Researchers Learn to Control Dimensions of Inorganic Metal Oxide Nanotubes.
by John Toon
MOVING BEYOND carbon nanotubes, researchers are developing insights into a remarkable class of tubular nanomaterials that can be produced in water with a high degree of control over their diameter and length. Based on metal oxides in combination with silicon and germanium, such single-walled inorganic nanotubes could be useful in a range of nanotechnology applications that require precise control over nanotube dimensions.
photo by Gary Meek
Assistant Professor Sankar Nair, right, holds a model of the inorganic nanotubes while graduate student Suchitra Konduri demonstrates the water-based process used to create them.
At the Georgia Institute of Technology, researchers are studying the formation of these metal oxide structures to understand the key factors that drive the emergence of nanotubes with specific diameters and lengths from a “soup” of precursor chemicals dissolved in water. Their goal is to develop general guidelines for controlling nanotube diameter with sub-nanometer precision and nanotube length with precision of a few nanometers.
So far, the researchers have obtained encouraging results with a model system that produces aluminosilicogermanate (AlSiGeO) nanotubes.
“We have shown that there is a clearly quantifiable molecular-level structural and thermodynamic basis for tuning the diameter of these nanotubes,” says Sankar Nair, an assistant professor in Georgia Tech’s School of Chemical and Biomolecular Engineering. “We’re interested in developing the science of these materials to the point that we can manipulate their curvature, length and internal structure in a sophisticated way through inexpensive, water-based chemistry under mild conditions.”
Using chemical reactions carried out in water at less than 100 degrees Celsius, Nair’s research team which includes graduate students Suchitra Konduri and Sanjoy Mukherjee varied the germanium and silicon content during the nanotube synthesis and then quantitatively characterized the resulting nanotubes with a variety of analytical techniques to show a clear link between the nanotubes’ composition and their diameter. Simultaneously, the group’s molecular dynamics calculations showed a strong correlation between the composition, diameter and internal energy of the material.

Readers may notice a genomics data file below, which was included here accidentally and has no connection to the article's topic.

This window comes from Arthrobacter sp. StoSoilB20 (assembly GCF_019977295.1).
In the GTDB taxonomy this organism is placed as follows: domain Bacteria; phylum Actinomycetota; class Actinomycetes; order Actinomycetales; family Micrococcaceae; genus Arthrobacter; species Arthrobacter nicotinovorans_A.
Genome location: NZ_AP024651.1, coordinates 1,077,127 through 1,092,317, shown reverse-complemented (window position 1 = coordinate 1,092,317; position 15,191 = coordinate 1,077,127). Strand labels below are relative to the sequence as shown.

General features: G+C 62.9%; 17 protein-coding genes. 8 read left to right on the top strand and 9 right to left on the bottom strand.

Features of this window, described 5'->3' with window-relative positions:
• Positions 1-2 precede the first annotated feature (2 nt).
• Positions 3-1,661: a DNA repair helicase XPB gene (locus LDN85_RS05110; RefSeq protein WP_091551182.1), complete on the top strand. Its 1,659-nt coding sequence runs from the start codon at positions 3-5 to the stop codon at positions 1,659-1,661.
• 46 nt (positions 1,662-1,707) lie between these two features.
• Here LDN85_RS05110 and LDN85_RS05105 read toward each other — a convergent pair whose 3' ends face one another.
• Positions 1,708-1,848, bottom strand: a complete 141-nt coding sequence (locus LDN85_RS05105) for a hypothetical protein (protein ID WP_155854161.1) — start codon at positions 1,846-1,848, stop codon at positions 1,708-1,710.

“There appear to be energy minima that favor or stabilize certain nanotube diameters because they have the lowest energy, and those stable diameters change with the composition of the material,” adds Nair. “This shows that the nanotube dimensions are not just a fortuitous coincidence of the many synthesis parameters, but that there is an underlying thermodynamic basis arising from the subtle balance of inter-atomic forces within the material.”
Specifically, the molecular dynamics simulations which are corroborated by experiments show that the variation of germanium and silicon content causes sheets of aluminum hydroxide to form nanotubes with diameters ranging from 1.5 to 4.8 nanometers and lengths of less than 100 nanometers.
Once the researchers fully understand the factors affecting the formation of nanotubes from aluminosilicogermanate materials, they hope to apply similar principles to other metal oxides. The ultimate goal will be an ability to predictably vary the dimensions of nanotubes and potentially other useful nanostructures employing different chemical process conditions across a broader range of metal oxide materials.
Though the chemical reactions that produce the metal oxide nanotubes are complicated, they occur over a period of days at low temperatures and can be carried out with simple laboratory apparatus. That facilitates control over processing conditions and allows the researchers to track many different aspects of the reaction with a variety of characterization tools.
Controlling the dimensions of nanostructures is critical because properties such as electronic band-gap depend strongly upon the dimensions. Dimension control has proven to be difficult in carbon nanotube fabrication processes, leading to an entire area of research focused on purifying nanotubes of specific dimensions from an initial mixture of different sizes.
The metal oxide nanotubes have properties very different from those of carbon nanotubes, which have been studied extensively since they were discovered in the 1990s. “For example, the materials that we are working with are much more hydrophilic than carbon and can load nearly 50 percent of their weight with water,” Nair explains. “There is a whole range of behavior in oxide nanotubes that we cannot explore with carbon-based materials.”
This work, sponsored by the American Chemical Society Petroleum Research Fund, has been published in ACS Nano and in the Journal of the American Chemical Society.CONTACT:
Sankar Nair at 404.894.4826 or email@example.com
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Last updated: April 22, 2008